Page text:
Monday, October 14, 2013

53 Years Ago Today

We've saluted the very first WLS Silver Dollar Survey numerous times over the years ... but as our Salute to the '60's is winding down, I figured we'd take another look today on the 53rd anniversary of this once great, powerhouse AM Top 40 giant.

After years of being known as the Prairie Farmer Station, Sears and Roebuck (the World's Largest Store ... hence the call letters WLS) sold the station to ABC (incredibly back then The Agricultural Broadcasting Company) in 1928.  Most of their broadcasting day was still geared toward rural America, featuring daily farm reports and weekend specials like "The Barn Dance".

Things remained status quo until the late '50's when it became apparent that America was changing ... and radio had to adapt along with it.  In late 1957, WLS became a "wholly owned subsidiary" of ABC, The American Broadcasting Company, after being an affiliate station for the past several years.

And then on May 2nd, 1960, a MAJOR change occurred ... after months of teasing about "the new WLS", they officially pulled the switch by playing "Alley Oop" by The Hollywood Argyles ... and a Top 40 Giant was born.

Five months later, on October 14th, 1960, they published their very first Silver Dollar Survey, a Top 40 Ranking of the most popular songs in Chicago.

Right off the bat, WLS made it clear that they were singing their own tune ... sitting in the #1 Spot that week was "Shortnin' Bread" by Paul Chaplain, a song that rose no higher than #82 on The Billboard Chart!

The rest of The Top 20 was pretty reflective of what the rest of America was listening to ... but this opening statement showed that WLS dared to be different.  

In a move that has never been properly explained, their SECOND survey was issued with a date of October 15th ... a DAY later rather than a week later as it should have been.

Sitting at #4 was "Ruby Duby Du" by local talent Tobin Matthews, a record that hadn't even made the chart a week (a day?) before.  It would top the WLS survey a week later.  The Maurice Williams and the Zodiacs classic "Stay" had jumped from #12 to #1, a position it wouldn't reach on the Billboard chart for another five weeks.  Not only was WLS playing rock and roll, but they were setting trends and helping to shape the course of this music across the country.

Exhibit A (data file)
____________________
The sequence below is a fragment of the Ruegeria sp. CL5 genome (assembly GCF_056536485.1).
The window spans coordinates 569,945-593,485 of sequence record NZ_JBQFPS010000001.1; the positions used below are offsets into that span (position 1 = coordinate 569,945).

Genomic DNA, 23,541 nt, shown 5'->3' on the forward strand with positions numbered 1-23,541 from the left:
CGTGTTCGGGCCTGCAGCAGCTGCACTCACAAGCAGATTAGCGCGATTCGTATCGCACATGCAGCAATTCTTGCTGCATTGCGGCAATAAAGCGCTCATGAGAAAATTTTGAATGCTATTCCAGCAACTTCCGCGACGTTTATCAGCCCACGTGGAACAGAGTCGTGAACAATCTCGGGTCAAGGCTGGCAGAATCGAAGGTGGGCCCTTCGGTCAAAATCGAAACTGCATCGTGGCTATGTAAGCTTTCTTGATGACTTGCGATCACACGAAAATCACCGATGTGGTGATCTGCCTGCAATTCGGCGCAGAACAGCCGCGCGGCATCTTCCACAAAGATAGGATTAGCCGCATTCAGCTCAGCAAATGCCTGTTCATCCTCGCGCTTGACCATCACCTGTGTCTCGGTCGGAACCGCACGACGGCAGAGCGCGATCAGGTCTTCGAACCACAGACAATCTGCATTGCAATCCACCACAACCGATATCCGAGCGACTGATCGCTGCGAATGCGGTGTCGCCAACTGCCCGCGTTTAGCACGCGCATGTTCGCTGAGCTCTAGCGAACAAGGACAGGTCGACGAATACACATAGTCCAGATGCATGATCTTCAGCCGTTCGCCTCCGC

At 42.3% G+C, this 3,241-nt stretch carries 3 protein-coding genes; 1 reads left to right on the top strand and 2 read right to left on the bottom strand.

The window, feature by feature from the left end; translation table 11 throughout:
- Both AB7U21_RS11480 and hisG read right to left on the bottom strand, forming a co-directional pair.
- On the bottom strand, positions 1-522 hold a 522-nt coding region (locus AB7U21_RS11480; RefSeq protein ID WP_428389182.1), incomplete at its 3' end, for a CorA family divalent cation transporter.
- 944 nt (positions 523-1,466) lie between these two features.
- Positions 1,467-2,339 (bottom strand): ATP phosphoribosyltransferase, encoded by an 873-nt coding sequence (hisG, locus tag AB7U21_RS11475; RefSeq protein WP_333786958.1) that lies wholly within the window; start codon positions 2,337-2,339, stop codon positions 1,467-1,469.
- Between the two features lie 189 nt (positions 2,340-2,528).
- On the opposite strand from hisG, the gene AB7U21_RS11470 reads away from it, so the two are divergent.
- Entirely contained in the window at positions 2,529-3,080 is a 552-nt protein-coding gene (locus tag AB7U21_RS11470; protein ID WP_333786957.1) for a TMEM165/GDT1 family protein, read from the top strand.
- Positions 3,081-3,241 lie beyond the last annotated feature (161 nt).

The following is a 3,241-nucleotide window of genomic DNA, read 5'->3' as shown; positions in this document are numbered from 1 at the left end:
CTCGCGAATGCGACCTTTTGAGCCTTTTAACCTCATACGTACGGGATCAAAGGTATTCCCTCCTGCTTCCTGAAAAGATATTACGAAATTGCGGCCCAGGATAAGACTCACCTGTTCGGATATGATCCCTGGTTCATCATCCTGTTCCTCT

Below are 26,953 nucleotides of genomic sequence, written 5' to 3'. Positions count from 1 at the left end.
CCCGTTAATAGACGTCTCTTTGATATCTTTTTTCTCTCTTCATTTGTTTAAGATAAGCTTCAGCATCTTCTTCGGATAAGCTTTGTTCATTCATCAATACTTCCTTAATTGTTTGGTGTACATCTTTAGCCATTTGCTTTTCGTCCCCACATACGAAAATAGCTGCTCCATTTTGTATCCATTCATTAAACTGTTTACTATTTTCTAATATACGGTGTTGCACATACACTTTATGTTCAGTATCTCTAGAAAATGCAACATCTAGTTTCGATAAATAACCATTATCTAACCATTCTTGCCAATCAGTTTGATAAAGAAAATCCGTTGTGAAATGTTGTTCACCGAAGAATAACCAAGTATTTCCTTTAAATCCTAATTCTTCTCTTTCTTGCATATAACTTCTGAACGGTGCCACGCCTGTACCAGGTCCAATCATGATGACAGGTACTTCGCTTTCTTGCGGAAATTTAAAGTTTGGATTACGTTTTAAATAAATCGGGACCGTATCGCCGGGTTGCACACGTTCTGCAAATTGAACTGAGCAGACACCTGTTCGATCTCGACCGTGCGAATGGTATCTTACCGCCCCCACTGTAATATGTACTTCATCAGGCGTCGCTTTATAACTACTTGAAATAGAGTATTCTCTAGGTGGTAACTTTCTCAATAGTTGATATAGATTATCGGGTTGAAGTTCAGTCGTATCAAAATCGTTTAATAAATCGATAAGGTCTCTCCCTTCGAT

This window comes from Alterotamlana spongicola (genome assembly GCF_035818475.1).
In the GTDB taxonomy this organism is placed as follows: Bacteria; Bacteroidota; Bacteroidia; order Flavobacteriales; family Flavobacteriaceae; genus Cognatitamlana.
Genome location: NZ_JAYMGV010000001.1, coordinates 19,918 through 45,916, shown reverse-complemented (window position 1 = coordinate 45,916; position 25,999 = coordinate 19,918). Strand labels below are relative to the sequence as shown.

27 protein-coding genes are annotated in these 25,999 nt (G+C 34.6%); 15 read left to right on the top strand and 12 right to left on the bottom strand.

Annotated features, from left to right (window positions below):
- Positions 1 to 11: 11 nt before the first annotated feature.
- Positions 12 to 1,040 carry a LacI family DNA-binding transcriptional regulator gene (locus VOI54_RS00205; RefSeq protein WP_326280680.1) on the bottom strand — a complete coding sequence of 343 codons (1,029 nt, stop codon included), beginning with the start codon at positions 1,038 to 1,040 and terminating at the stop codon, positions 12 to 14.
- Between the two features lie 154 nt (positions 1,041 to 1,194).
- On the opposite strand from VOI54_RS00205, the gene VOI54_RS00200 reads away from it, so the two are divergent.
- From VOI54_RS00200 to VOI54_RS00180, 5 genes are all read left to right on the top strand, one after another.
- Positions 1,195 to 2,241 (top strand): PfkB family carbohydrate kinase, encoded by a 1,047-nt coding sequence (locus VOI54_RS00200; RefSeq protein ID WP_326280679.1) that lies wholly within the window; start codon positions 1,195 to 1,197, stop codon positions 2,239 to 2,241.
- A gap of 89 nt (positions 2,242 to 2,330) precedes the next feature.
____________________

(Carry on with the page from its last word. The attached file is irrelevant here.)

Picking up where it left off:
Their 50,000 watt signal could be picked up on a clear night all over the nation ... to this day, we continue to hear from radio fans that regularly listened to WLS from hundreds ... and even THOUSANDS of miles away!

Today we salute the 53rd Anniversary of the first WLS Silver Dollar Survey in Forgotten Hits ... all part of our 60 Day Salute to the '60's!!! (kk)  

You can get the COMPLETE History of WLS Radio on Scott Childers' amazing (and lovingly-put-together) site here: Click here: WLS The Bright Sound Of Chicago Radio

And enjoy some reminisces from John Rook, legendary programmer who kept the station at the top of the ratings during his tenure there: Click here: John Rook -
You'll find more on the WLS Surveys here:
Oldiesloon (the complete history of the WLS survey, but in re-typed editions) Click here: wlsyear   

And, of course, our FH buddy Ron Smith has literally written the book(s) on the history of the Chicagoland charts ... Click here: WLS and WCFL Chicago Top 40 Charts by Ron Smith  

The first WLS Survey came out in 1960 ... but their biggest, most memorable years were still to come ... throughout the '60's, '70's and early '80's, WLS was a KEY station nationwide, bringing us iconic radio personalities like Larry Lujack, Ron Riley, Art Roberts, Dick Biondi, Clark Weber, Bob Sirott, John "Records" Landecker, Fred Winston, Brant Miller, Chuck Buell, Kris Erik Stevens and so many others that often transcended the music itself.  We listened just as much to hear THESE guys as we did for the songs.

It truly was a different era ... and sadly there's nary a trace of it left in broadcasting today.  But in its day, WLS was one of the "bigs" ... an industry leader.  Today we salute you ... and your legacy.  (kk)